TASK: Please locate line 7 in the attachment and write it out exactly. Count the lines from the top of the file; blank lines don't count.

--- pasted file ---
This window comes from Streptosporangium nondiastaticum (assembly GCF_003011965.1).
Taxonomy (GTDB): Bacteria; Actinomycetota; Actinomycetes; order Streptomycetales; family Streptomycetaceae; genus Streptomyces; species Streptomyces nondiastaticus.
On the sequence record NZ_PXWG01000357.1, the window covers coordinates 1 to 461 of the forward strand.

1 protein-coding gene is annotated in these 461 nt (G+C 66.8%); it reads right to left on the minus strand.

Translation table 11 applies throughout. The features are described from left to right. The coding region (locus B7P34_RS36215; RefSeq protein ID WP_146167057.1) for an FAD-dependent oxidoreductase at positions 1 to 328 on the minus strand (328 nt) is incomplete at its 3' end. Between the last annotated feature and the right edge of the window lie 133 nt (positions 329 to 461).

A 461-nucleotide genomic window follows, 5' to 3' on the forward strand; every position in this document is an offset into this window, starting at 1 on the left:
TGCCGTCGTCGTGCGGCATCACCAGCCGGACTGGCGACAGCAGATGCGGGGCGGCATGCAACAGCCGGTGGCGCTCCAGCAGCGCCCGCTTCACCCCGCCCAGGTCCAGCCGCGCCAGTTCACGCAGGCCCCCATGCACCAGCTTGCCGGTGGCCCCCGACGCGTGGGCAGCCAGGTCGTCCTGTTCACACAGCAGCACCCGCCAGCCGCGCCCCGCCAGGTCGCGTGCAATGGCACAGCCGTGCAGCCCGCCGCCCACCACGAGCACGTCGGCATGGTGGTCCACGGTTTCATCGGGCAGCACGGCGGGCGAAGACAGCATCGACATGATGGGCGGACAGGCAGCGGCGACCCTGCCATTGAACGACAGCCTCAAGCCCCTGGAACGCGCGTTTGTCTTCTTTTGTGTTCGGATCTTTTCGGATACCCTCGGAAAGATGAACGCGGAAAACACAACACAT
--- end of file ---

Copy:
TGCCGTCGTCGTGCGGCATCACCAGCCGGACTGGCGACAGCAGATGCGGGGCGGCATGCAACAGCCGGTGGCGCTCCAGCAGCGCCCGCTTCACCCCGCCCAGGTCCAGCCGCGCCAGTTCACGCAGGCCCCCATGCACCAGCTTGCCGGTGGCCCCCGACGCGTGGGCAGCCAGGTCGTCCTGTTCACACAGCAGCACCCGCCAGCCGCGCCCCGCCAGGTCGCGTGCAATGGCACAGCCGTGCAGCCCGCCGCCCACCACGAGCACGTCGGCATGGTGGTCCACGGTTTCATCGGGCAGCACGGCGGGCGAAGACAGCATCGACATGATGGGCGGACAGGCAGCGGCGACCCTGCCATTGAACGACAGCCTCAAGCCCCTGGAACGCGCGTTTGTCTTCTTTTGTGTTCGGATCTTTTCGGATACCCTCGGAAAGATGAACGCGGAAAACACAACACAT